Baby, please don’t go
I recall with great longing my languorous review period with the $25,000 Constellation Andromeda phono stage. Over the years, I’ve spent time with some very good phono stages—the Simaudio Moon Evolution 610LP being one of the best, the iFi Audio iPhono3 Black Label being one of the best for the money, and a bunch more in between from Hegel, Aqvox, EAT, Ayre, and Blue Circle. It’s likely I’m forgetting one or two, but hey, I’m starting to forget why I’ve walked into rooms these days.
All of these phono stages have one thing in common—I’ve enjoyed them all. They’ve each put their own stamp on the way they present music—some being more up front, and others reflecting a more relaxed, more tube-like approach.
The Constellation, though, was the One Phono Stage to Rule Them All. It was huge, magnificent. It sounded so good that I often found myself in honest awe of how well it worked.
I was never entirely comfortable with the Constellation, though—it was just too damn expensive, too extravagant. Having this monster residing in my system felt to me like parking a Bugatti outside my modest Toronto townhouse. No, for my needs, in my system, I just felt more at home with my own Aqvox. So when it was time to ship off the Andromeda, despite mourning the loss of a magnificent-sounding component, I felt a slight sense of relief. Back to baseline.
So why am I mentioning a phono stage in this review that retails for over eight times more than the component I’m testing?
I’m doing so because, during the time I’ve had the Saturn 401 in my system, I have been—against my better judgement—comparing it to that monster Constellation. They’re different sounding, that’s for sure. The Constellation shot out a denser, chunkier soundstage and had more weight on the bottom, but the Saturn 401 counters with a greater sense of bloom and larger, more three-dimensional images. I was contrasting them, you understand, based on how much I enjoyed each phono stage’s overall sound rather than on overt similarities. That I found myself even comparing these two phono stages should tell you that the Saturn 401 is a bargain. That I felt the Saturn 401 filled the void left by the Constellation’s departure should tell you how much of a bargain it really is.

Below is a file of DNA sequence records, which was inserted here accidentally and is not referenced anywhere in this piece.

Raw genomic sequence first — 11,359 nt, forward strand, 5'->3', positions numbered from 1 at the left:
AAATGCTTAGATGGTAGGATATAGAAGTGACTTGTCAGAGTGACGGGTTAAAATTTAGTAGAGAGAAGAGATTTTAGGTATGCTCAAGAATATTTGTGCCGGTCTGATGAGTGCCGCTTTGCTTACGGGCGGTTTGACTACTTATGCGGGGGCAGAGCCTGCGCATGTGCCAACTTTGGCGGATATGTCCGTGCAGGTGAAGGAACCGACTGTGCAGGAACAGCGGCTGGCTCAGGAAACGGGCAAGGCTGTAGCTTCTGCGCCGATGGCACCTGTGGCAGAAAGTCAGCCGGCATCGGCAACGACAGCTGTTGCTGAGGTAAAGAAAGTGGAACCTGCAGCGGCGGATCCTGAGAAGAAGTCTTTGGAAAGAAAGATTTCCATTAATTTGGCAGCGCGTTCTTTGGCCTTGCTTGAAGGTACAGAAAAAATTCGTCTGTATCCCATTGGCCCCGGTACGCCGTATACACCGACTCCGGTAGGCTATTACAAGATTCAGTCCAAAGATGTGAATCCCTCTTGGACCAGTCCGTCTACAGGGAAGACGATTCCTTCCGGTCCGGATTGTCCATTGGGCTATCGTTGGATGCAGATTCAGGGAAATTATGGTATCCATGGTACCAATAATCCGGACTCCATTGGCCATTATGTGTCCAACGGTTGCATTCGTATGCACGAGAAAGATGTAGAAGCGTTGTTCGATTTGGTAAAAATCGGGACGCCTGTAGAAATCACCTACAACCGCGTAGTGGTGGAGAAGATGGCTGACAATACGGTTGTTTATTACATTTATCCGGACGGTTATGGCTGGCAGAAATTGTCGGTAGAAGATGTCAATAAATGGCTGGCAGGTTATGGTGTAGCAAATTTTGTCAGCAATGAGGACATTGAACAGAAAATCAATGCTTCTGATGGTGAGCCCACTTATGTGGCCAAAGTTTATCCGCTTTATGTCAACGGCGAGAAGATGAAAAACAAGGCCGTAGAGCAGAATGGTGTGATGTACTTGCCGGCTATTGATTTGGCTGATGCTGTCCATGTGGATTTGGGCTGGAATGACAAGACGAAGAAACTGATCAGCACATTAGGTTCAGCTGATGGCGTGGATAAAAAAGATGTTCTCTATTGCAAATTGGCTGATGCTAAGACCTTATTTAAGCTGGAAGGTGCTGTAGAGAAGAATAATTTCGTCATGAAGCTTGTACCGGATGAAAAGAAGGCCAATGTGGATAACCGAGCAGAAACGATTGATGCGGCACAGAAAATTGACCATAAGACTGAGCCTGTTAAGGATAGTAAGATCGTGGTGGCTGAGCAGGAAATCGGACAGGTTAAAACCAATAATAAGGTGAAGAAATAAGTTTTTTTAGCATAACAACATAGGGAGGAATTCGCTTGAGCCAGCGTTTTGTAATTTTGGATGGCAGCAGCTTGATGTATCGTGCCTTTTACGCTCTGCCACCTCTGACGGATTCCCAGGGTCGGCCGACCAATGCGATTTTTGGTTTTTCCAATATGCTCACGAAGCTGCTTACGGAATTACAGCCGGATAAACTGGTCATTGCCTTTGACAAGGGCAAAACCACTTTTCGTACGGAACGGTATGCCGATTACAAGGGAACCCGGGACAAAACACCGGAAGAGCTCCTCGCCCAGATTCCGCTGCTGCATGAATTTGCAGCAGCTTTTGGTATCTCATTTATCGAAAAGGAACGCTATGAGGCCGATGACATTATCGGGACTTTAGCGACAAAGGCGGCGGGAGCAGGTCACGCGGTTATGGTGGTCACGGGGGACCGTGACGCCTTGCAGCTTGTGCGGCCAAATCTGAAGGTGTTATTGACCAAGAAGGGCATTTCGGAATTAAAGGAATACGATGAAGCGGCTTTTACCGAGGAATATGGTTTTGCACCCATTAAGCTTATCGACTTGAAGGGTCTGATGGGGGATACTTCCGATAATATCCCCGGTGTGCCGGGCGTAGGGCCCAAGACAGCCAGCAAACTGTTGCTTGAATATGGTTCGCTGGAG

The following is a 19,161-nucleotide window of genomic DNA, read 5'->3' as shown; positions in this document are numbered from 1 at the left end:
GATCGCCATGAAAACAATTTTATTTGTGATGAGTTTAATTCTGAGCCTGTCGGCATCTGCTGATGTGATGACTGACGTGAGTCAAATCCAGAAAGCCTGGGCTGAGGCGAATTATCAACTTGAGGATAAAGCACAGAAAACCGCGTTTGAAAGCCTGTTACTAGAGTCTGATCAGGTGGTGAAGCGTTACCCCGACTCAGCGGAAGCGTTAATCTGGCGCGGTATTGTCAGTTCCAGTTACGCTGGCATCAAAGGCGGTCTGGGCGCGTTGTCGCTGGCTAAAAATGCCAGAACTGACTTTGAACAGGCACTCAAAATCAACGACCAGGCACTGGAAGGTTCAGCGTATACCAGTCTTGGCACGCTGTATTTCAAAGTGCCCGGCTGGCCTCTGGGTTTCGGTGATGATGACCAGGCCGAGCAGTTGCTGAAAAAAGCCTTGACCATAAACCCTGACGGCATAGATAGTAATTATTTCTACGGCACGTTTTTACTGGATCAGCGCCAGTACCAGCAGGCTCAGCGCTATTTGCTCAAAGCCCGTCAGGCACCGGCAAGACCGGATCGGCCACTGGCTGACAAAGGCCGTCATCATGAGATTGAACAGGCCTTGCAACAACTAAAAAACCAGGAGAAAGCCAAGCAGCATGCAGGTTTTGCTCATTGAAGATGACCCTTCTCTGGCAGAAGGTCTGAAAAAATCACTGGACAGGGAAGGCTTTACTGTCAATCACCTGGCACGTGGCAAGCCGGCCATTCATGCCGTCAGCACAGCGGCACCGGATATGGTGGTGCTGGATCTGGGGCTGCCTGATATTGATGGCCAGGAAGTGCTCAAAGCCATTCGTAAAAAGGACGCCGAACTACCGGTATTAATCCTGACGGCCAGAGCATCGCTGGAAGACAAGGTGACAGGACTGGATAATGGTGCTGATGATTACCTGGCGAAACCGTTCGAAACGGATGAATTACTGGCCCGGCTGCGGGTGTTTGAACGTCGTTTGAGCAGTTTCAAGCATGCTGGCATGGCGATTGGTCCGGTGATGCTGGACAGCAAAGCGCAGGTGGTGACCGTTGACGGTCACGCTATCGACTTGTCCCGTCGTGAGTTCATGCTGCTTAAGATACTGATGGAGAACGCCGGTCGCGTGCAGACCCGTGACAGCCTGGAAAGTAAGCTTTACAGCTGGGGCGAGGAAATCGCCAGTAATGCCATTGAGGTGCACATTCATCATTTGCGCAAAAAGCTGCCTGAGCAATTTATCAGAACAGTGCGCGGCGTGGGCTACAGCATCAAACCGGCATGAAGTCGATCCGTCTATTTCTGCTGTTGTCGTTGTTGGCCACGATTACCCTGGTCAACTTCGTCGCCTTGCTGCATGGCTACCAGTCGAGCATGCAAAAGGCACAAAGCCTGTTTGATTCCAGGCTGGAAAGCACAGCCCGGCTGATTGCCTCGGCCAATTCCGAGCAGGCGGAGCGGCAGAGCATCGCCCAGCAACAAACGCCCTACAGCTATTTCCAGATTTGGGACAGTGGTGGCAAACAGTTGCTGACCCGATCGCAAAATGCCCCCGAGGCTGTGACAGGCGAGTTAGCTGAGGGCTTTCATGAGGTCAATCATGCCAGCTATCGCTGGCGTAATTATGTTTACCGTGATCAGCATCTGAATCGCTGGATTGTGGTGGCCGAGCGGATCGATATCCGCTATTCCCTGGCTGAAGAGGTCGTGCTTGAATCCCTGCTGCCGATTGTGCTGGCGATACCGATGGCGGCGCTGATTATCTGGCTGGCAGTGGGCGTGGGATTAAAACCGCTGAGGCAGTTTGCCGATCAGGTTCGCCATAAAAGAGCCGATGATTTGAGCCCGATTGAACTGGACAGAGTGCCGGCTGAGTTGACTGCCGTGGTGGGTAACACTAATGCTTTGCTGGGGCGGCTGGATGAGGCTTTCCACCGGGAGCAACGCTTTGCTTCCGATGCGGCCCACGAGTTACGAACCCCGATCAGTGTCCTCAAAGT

. . . Jason Thorpe
- Analog sources: VPI Prime Signature turntable; EAT Jo No8, Sumiko Celebration 40, Shelter 901 (Soundsmith retip), Roksan Shiraz cartridges.
- Digital source: Logitech Squeezebox Touch.
- Phono stages: Aqvox Phono 2 CI, iFi iPhono3 Black Label, Hegel V10.
- Preamplifier: Sonic Frontiers SFL-2.
- Power amplifier: Bryston 4B3.
- Integrated amplifier-DAC: Hegel H120, Eico HF-81.
- Speakers: Focus Audio FP60 BE, Estelon YB, Aurelia Cerica XL.
- Speaker cables: Audience Au24 SX, Nordost Tyr 2.
- Interconnects: Audience Au24 SX, Furutech Ag-16, Nordost Tyr 2.
- Power cords: Audience frontRow, Nordost Vishnu.
- Power conditioner: Quantum QBase QB8 Mk.II.
- Accessories: Little Fwend tonearm lift, VPI Cyclone record-cleaning machine, Furutech destat III.
Saturn Audio 401 Phono Preamplifier
Warranty: Ten years, parts and labor.
Saturn Audio Ltd.
PO Box 23054
Phone: (519) 623-1212